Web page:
Honoring Service, Sacrifice: Veterans Day ceremony held at Punchbowl
At the National Memorial Cemetery of the Pacific at Punchbowl Ceremony on Saturday, Adm. Harry B. Harris Jr. gave an inspiring speech to honor all the brave men and women that fought for their country.
Expressing appreciation for those who served, this Veteran's Day weekend was a time to reflect and for some an opportunity to celebrate our freedom.
At the National Memorial Cemetery of the Pacific at Punchbowl Ceremony on Saturday, keynote speaker Adm. Harry B. Harris Jr., Commander, U.S Pacific Command gave an inspiring speech to honor all the brave men and women that fought for their country.
"We owe a debt of gratitude to all those who served, all of those who were injured and especially all of those who made the ultimate sacrifice," Adm. Harris said.
Recognizing those who've put patriotism above profit and the nations interest before their own, Adm. Harris went on to say that more than 40 million Americans have served the armed forces since the U.S. became a nation and more than a million have died fighting for their country.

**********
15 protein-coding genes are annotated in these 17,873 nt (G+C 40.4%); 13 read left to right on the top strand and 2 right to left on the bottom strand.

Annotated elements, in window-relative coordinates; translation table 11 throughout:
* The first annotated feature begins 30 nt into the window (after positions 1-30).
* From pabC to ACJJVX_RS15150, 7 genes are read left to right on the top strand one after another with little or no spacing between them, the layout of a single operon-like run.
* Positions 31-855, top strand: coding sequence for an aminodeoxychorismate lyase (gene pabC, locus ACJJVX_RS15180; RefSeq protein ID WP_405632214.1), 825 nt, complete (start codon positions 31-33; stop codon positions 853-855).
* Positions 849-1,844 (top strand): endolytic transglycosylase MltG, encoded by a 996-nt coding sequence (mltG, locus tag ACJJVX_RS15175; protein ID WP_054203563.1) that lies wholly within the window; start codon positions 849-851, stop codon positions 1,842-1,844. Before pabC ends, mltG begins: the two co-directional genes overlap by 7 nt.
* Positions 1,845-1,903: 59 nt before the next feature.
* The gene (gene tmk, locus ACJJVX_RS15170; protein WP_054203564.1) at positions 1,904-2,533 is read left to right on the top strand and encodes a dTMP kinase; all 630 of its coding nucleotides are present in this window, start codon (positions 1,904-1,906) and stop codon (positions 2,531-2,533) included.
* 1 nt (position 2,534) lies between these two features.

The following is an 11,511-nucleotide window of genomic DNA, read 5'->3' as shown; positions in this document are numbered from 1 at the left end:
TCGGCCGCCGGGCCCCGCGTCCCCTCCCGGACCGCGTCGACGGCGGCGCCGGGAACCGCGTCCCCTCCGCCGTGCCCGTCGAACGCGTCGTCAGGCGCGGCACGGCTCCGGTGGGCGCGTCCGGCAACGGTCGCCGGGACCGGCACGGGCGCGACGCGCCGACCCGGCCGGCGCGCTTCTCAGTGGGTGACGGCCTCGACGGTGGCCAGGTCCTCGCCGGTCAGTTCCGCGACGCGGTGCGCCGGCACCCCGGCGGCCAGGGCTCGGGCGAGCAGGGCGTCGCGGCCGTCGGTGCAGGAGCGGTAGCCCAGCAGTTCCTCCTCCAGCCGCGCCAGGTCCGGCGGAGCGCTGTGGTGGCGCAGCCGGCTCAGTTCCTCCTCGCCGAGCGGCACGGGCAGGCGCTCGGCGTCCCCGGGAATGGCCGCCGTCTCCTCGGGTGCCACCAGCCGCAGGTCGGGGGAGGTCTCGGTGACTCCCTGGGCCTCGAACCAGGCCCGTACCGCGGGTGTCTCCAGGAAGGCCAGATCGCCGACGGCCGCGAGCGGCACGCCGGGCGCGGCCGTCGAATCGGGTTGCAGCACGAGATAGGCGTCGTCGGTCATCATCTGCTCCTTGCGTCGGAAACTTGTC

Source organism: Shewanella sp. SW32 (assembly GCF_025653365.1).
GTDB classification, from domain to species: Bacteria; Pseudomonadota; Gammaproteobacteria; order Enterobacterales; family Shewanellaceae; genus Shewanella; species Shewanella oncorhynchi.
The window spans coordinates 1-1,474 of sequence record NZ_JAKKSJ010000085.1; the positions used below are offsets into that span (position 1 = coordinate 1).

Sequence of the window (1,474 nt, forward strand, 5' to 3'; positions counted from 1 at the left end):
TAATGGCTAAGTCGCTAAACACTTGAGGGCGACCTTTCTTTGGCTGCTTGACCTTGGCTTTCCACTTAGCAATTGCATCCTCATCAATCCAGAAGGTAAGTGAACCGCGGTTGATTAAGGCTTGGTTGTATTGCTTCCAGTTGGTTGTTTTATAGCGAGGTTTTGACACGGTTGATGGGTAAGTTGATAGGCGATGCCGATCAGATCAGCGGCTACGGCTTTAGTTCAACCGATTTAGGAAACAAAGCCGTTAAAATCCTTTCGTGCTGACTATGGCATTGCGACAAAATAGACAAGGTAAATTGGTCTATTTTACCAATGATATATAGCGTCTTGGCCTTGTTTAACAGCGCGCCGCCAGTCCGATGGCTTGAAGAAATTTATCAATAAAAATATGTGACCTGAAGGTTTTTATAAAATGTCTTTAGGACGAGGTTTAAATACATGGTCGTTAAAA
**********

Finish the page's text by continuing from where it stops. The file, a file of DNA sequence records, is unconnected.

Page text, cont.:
"For 242 years the men and women of our great nation have stepped forward to serve in the Armed Forces and defend our freedoms. They risked their lives for our land, our people, and the ideals that we all cherish. Our battles, our victories-- indeed our way of life-- are owed not to great moments or dates.. they are owed to the actions and sacrifices of individual men and women willing to step in the breach, to stand in the gap for their county and their freedom," he said.
Governor David Ige echoed those words, and reminded others to always remember and thank all those who have served or are serving in our nation’s military.
"I think if they see a veteran, or if they see someone in uniform.. just stop to thank them. The price of freedom is not free. It requires men and women to volunteer.. to serve our country," Gov. Ige said.